European Shares Seen Opening Flat In Cautious Trade

european market 021219 20jul21 lt

European stocks may open on a flat note Tuesday, with underlying sentiment likely to remain cautious amid escalating worries about spreading coronavirus variants.

Geopolitical worries also remain on investors' radar after the U.S., the U.K. and their allies accused three Chinese state security officials of coordinating a vast hacking campaign to steal sensitive and secret information from government entities, universities and corporations around the world.

Asian markets faltered while the dollar held gains as ten-year yields climbed back above 1.2 percent amid signs the impact of global commodity inflation was gradually broadening.

U.S. President Joe Biden on Monday said an increase in inflation was expected to be temporary and he expects the Federal Reserve to take action if needed.

Earlier today, the People's Bank of China kept its benchmark lending rate for corporate and household loans unchanged at its monthly fixing.

Oil steadied in Asian trade after plunging around 7 percent in the previous session on news of an OPEC+ deal to boost supply into 2022. Bitcoin fell below the closely watched $30,000 level.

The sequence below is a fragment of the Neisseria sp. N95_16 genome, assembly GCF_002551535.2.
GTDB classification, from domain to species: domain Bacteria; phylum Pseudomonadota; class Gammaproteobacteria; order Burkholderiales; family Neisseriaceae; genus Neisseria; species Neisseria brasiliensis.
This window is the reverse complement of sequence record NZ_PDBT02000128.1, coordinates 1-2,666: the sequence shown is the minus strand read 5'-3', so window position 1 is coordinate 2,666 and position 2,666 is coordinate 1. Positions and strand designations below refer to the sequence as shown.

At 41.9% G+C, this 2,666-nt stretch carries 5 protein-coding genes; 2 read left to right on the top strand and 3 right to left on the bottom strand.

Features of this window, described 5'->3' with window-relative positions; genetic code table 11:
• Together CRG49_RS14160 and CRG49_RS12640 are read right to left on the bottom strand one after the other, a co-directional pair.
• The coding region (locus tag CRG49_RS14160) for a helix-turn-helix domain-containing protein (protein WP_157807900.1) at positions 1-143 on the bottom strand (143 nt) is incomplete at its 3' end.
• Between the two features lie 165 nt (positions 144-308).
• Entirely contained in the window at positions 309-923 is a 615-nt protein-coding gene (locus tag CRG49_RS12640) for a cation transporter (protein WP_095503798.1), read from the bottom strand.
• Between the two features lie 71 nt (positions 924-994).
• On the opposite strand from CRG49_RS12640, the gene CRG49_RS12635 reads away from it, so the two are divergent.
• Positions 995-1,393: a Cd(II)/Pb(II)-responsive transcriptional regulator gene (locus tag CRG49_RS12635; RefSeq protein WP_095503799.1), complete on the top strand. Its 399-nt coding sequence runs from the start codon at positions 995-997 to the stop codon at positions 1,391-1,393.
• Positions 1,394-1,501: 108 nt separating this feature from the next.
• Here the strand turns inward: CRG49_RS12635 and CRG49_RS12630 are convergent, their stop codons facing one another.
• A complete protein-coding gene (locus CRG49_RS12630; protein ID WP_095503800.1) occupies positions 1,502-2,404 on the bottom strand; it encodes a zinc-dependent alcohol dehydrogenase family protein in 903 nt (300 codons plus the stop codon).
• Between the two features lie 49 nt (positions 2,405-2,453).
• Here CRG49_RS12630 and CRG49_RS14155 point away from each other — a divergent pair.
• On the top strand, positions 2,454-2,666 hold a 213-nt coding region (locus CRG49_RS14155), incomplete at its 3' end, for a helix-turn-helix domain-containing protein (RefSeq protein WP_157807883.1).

It's a relatively quiet day on the U.S. and European economic calendar. After the U.S. closing bell, International Business Machines Corp. reported its biggest increase in revenue in three years on the back of strong cloud-computing demand.

U.S. stocks tumbled overnight to reach their lowest closing levels in almost a month as new COVID-19 cases continued to surge, oil prices plummeted on oversupply fears and data showed an unexpected dip in homebuilder confidence.

The Dow plunged 2.1 percent, the tech-heavy Nasdaq Composite lost 1.1 percent and the S&P 500 shed 1.6 percent.

European stocks fell sharply on Monday amid mounting concerns about the rapidly surging delta variant of the coronavirus in several countries across Europe Asia and the U.S.

The pan European Stoxx declined 2.3 percent. The German DAX lost 2.6 percent, France's CAC 40 index slumped 2.5 percent and the U.K.'s FTSE 100 gave up 2.3 percent.

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